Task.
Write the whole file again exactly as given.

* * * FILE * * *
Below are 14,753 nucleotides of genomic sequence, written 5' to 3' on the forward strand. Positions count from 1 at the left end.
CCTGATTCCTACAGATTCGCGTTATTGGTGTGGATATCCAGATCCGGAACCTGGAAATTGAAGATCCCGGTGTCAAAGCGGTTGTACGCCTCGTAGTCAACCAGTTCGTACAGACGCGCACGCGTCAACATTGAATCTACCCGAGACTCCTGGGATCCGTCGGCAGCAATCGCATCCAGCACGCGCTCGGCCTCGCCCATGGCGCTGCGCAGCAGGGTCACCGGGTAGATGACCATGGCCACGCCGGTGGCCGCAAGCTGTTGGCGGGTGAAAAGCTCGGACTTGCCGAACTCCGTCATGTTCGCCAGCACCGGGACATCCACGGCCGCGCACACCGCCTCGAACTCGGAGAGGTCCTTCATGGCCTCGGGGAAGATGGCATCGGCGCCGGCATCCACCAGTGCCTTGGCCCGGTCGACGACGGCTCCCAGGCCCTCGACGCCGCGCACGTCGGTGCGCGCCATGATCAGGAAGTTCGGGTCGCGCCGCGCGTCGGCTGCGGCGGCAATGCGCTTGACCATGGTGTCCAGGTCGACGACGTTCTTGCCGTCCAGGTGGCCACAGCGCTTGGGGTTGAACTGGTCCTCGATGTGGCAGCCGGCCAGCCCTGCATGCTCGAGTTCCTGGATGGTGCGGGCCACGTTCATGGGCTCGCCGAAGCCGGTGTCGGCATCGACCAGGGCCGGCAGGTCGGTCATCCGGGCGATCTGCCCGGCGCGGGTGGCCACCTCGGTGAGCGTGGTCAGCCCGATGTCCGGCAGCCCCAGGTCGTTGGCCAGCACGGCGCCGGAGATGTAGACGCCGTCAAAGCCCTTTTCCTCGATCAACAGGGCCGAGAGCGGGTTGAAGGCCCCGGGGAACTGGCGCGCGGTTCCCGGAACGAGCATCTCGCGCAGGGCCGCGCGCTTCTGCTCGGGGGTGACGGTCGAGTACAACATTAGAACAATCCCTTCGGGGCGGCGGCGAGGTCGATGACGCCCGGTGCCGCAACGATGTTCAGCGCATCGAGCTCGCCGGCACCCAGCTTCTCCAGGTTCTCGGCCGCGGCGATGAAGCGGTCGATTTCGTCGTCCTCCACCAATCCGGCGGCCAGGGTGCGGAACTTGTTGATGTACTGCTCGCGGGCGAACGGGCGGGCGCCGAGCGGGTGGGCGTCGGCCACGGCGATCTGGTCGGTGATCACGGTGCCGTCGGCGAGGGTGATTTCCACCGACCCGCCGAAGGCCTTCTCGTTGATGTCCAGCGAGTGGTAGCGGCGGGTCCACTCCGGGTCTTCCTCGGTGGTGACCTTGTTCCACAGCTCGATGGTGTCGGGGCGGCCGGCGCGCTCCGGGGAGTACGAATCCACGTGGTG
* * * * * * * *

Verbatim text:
Below are 14,753 nucleotides of genomic sequence, written 5' to 3' on the forward strand. Positions count from 1 at the left end.
CCTGATTCCTACAGATTCGCGTTATTGGTGTGGATATCCAGATCCGGAACCTGGAAATTGAAGATCCCGGTGTCAAAGCGGTTGTACGCCTCGTAGTCAACCAGTTCGTACAGACGCGCACGCGTCAACATTGAATCTACCCGAGACTCCTGGGATCCGTCGGCAGCAATCGCATCCAGCACGCGCTCGGCCTCGCCCATGGCGCTGCGCAGCAGGGTCACCGGGTAGATGACCATGGCCACGCCGGTGGCCGCAAGCTGTTGGCGGGTGAAAAGCTCGGACTTGCCGAACTCCGTCATGTTCGCCAGCACCGGGACATCCACGGCCGCGCACACCGCCTCGAACTCGGAGAGGTCCTTCATGGCCTCGGGGAAGATGGCATCGGCGCCGGCATCCACCAGTGCCTTGGCCCGGTCGACGACGGCTCCCAGGCCCTCGACGCCGCGCACGTCGGTGCGCGCCATGATCAGGAAGTTCGGGTCGCGCCGCGCGTCGGCTGCGGCGGCAATGCGCTTGACCATGGTGTCCAGGTCGACGACGTTCTTGCCGTCCAGGTGGCCACAGCGCTTGGGGTTGAACTGGTCCTCGATGTGGCAGCCGGCCAGCCCTGCATGCTCGAGTTCCTGGATGGTGCGGGCCACGTTCATGGGCTCGCCGAAGCCGGTGTCGGCATCGACCAGGGCCGGCAGGTCGGTCATCCGGGCGATCTGCCCGGCGCGGGTGGCCACCTCGGTGAGCGTGGTCAGCCCGATGTCCGGCAGCCCCAGGTCGTTGGCCAGCACGGCGCCGGAGATGTAGACGCCGTCAAAGCCCTTTTCCTCGATCAACAGGGCCGAGAGCGGGTTGAAGGCCCCGGGGAACTGGCGCGCGGTTCCCGGAACGAGCATCTCGCGCAGGGCCGCGCGCTTCTGCTCGGGGGTGACGGTCGAGTACAACATTAGAACAATCCCTTCGGGGCGGCGGCGAGGTCGATGACGCCCGGTGCCGCAACGATGTTCAGCGCATCGAGCTCGCCGGCACCCAGCTTCTCCAGGTTCTCGGCCGCGGCGATGAAGCGGTCGATTTCGTCGTCCTCCACCAATCCGGCGGCCAGGGTGCGGAACTTGTTGATGTACTGCTCGCGGGCGAACGGGCGGGCGCCGAGCGGGTGGGCGTCGGCCACGGCGATCTGGTCGGTGATCACGGTGCCGTCGGCGAGGGTGATTTCCACCGACCCGCCGAAGGCCTTCTCGTTGATGTCCAGCGAGTGGTAGCGGCGGGTCCACTCCGGGTCTTCCTCGGTGGTGACCTTGTTCCACAGCTCGATGGTGTCGGGGCGGCCGGCGCGCTCCGGGGAGTACGAATCCACGTGGTG